• November: Start of the 1958–1959 Berlin crisis, Nikita Khrushchev asks the West to leave Berlin.


  • January 1: Fidel Castro wins the Cuban Revolution and becomes the dictator of Cuba. In the next several years Cuban-inspired guerrilla movements spring up across Latin America.[30]
  • March 10–23: The Tibetan uprising occurs.
  • March 24: New Republic government of Iraq leaves Central Treaty Organization.
  • May 23: The Laotian Civil War begins.
  • July 24: During the opening of the American National Exhibition in Moscow US Vice President Richard Nixon and Soviet First Secretary Khrushchev openly debate the capacities of each Superpower. This conversation is known as the Kitchen Debate.
  • July 31: The Basque conflict officially begins, with the aim of creating an independent state for the Basque people.
  • August 7: Explorer 6 is launched into orbit to photograph the Earth.
  • September: Khrushchev visits U.S. for 13 days, and is denied access to Disneyland. Instead, he visits SeaWorld (then known as Marineland of the Pacific).[31]
  • October 22: Luna 3 is launched to take photographs of the far side of the Moon.
  • November: The Rwandan Revolution begins.
  • December: Formation of the NLF (often called Viet Cong) by North Vietnam. It is a Communist insurgent movement that vows to overthrow the anti-communist South Vietnamese regime. It is supplied extensively by North Vietnam and the USSR eventually.

















  • January 27: The Paris Peace Accords end American involvement in the Vietnam War. Congress cuts off funds for the continued bombing of Indochina.
  • February: Balochi separatists launched a five-year long guerilla war against the Pakistani government in order to create a separate Balochistan nation.
  • February 21: Vientiane Treaty is signed as a cease-fire agreement for the Laotian Civil War. The treaty calls for the removal of all foreign soldiers from Laos . The treaty calls for a coalition government to be created but never materialized.
  • June 21: West Germany and East Germany are each admitted to the United Nations.
  • July 10: The Bahamas becomes independent from the UK.
  • September 11: Chilean coup d'état — The democratically elected Marxist president of Chile, Salvador Allende, is deposed and dies of a gunshot wound during a military coup led by General Augusto Pinochet.
  • October 6: Yom Kippur WarIsrael is attacked by Egypt and Syria, the war ends with a ceasefire.
  • October 14: An uprising occurred in Thailand.
  • October 22: Egypt defects to the American camp by accepting a U.S. cease-fire proposal during the October 1973 war.
  • November 11: The Soviet Union announces that, because of its opposition to the recent overthrow of the government of Chilean President Salvador Allende, it will not play a World Cup Soccer match against the Chilean team if the match is held in Santiago.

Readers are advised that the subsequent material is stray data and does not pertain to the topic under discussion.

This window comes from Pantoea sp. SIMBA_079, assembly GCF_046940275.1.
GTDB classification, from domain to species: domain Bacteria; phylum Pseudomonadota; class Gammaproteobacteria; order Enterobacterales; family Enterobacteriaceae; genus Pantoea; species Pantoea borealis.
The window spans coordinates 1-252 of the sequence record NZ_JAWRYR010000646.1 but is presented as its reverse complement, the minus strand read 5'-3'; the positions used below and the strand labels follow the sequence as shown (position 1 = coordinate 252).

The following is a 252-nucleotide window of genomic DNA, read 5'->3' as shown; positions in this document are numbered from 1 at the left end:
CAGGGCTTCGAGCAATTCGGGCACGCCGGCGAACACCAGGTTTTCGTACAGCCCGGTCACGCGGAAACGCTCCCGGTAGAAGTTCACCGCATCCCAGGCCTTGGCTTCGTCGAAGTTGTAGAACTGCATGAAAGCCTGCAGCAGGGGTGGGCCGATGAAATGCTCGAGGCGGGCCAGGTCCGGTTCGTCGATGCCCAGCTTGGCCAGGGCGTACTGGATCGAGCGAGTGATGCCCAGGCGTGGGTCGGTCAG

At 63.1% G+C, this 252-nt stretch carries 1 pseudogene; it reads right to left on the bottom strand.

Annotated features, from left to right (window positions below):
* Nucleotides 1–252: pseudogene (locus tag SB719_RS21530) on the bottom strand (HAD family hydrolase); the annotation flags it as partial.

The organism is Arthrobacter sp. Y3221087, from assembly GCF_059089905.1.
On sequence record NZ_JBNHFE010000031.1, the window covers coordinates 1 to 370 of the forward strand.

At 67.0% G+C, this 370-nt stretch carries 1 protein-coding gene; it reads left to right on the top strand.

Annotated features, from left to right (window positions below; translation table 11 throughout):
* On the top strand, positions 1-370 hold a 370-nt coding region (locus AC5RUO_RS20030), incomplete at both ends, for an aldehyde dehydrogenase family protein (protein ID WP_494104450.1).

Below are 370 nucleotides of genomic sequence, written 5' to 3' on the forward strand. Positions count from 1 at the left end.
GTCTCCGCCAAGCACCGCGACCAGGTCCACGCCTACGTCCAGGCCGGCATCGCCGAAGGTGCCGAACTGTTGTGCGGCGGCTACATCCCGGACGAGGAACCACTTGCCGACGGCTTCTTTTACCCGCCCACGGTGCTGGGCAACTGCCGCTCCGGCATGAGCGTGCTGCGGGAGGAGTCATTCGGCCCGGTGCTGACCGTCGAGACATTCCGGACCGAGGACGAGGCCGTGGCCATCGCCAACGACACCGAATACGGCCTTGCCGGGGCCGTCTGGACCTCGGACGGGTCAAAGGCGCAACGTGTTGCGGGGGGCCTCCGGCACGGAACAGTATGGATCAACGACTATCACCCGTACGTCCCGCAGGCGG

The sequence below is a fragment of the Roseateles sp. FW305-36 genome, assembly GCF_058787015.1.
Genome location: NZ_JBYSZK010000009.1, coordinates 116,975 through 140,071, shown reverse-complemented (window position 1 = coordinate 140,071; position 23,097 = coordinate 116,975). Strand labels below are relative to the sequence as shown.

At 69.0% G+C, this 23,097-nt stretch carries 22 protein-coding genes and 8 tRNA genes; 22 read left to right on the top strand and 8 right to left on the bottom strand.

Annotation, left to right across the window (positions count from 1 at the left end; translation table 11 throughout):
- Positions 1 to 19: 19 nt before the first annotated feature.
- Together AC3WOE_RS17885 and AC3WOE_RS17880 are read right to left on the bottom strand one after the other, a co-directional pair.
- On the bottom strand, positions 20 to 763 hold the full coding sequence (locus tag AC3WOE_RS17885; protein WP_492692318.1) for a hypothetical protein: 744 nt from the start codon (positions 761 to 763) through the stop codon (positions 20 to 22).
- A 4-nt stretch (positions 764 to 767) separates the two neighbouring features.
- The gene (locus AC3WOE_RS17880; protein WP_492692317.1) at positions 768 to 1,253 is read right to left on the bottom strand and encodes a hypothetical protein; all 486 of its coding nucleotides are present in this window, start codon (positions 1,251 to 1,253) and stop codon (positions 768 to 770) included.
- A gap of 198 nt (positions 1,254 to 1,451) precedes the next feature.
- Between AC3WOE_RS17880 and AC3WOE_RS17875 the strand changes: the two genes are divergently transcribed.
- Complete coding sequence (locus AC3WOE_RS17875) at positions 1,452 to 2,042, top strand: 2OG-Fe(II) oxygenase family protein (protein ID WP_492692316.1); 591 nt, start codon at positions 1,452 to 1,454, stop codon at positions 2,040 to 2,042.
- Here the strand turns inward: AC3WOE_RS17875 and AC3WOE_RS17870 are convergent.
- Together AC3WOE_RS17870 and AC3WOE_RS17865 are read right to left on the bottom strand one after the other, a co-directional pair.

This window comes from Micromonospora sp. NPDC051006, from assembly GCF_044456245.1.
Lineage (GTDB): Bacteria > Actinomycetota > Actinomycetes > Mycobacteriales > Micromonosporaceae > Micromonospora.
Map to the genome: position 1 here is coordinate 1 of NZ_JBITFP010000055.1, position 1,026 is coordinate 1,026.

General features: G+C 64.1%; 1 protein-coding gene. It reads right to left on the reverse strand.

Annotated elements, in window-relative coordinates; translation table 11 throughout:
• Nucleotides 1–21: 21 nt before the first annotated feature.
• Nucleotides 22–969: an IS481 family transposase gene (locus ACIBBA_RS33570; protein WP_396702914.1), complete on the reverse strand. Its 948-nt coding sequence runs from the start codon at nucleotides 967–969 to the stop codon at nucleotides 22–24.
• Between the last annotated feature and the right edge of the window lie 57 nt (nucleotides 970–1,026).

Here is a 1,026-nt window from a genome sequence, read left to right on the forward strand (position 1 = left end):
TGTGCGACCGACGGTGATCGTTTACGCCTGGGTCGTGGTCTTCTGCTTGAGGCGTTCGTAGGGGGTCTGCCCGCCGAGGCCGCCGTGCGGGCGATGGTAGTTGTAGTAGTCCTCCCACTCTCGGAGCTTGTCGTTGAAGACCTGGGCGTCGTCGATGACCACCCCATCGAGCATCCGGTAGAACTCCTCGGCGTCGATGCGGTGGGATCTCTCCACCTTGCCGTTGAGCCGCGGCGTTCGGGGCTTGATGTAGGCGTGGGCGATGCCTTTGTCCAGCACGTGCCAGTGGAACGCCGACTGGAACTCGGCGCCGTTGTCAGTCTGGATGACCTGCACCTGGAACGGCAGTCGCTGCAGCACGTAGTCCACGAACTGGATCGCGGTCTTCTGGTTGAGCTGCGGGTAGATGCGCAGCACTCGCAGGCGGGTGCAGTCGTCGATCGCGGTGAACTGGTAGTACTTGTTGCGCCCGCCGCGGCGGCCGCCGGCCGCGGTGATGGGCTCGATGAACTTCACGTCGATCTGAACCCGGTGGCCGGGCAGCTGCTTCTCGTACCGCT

• January 1: Charter 77 is signed by Czechoslovakian intellectuals, including Václav Havel.
  • January 20: Jimmy Carter becomes President of the United States.
  • June 6: U.S. Secretary of State Cyrus Vance assures skeptics that the Carter administration will hold the Soviet Union accountable for its recent crackdowns on human rights activists.
  • June 27: Djibouti becomes independent from France.
  • June 30: The Carter administration cancels the planned Rockwell B-1 Lancer bomber.
  • July 21–24: Egypt and Libya fought a war at the Egyptian-Libyan border.
  • July 23: The Ogaden War begins when Somalia attacks Ethiopia.






  • January 17: Martial law was lifted by Ferdinand Marcos in preparation for the visit of Pope John Paul II.
  • January 20: Ronald Reagan inaugurated 40th President of the United States. Reagan is elected on a platform opposed to the concessions of détente.
  • January 20: Iran hostage crisis ends after 444 days.
  • April 1: The United States suspends economic aid to Nicaragua.
  • August 19: Gulf of Sidra Incident: Libyan planes attack U.S. jets in the Gulf of Sidra, which Libya has illegally annexed. Two Libyan jets are shot down; no American losses are suffered.
  • September 21: Belize becomes independent from the UK. 1,500 British soldiers remain to deter Guatemala from attacking the country over territorial disputes.
  • October 6: Assassination of Anwar Sadat.
  • October 27: A Soviet submarine, the U137, runs aground not far from the Swedish naval base at Karlskrona.
  • November 23: The U.S. Central Intelligence Agency (CIA) begins to support anti-Sandinista Contras.
  • December 13: Gen. Wojciech Jaruzelski, having been appointed First Secretary of the Polish United Workers' Party, introduces martial law, which drastically restricts normal life, in an attempt to crush the Solidarity trade union and the political opposition against communist rule.



  • January: Soviet spy Dieter Gerhardt is arrested in New York.
  • March 8: In speech to the National Association of Evangelicals, Reagan labels the Soviet Union an "evil empire".
  • March 23: Ronald Reagan proposes the Strategic Defense Initiative (SDI, or "Star Wars").
  • June 5: The Second Sudanese Civil War begins.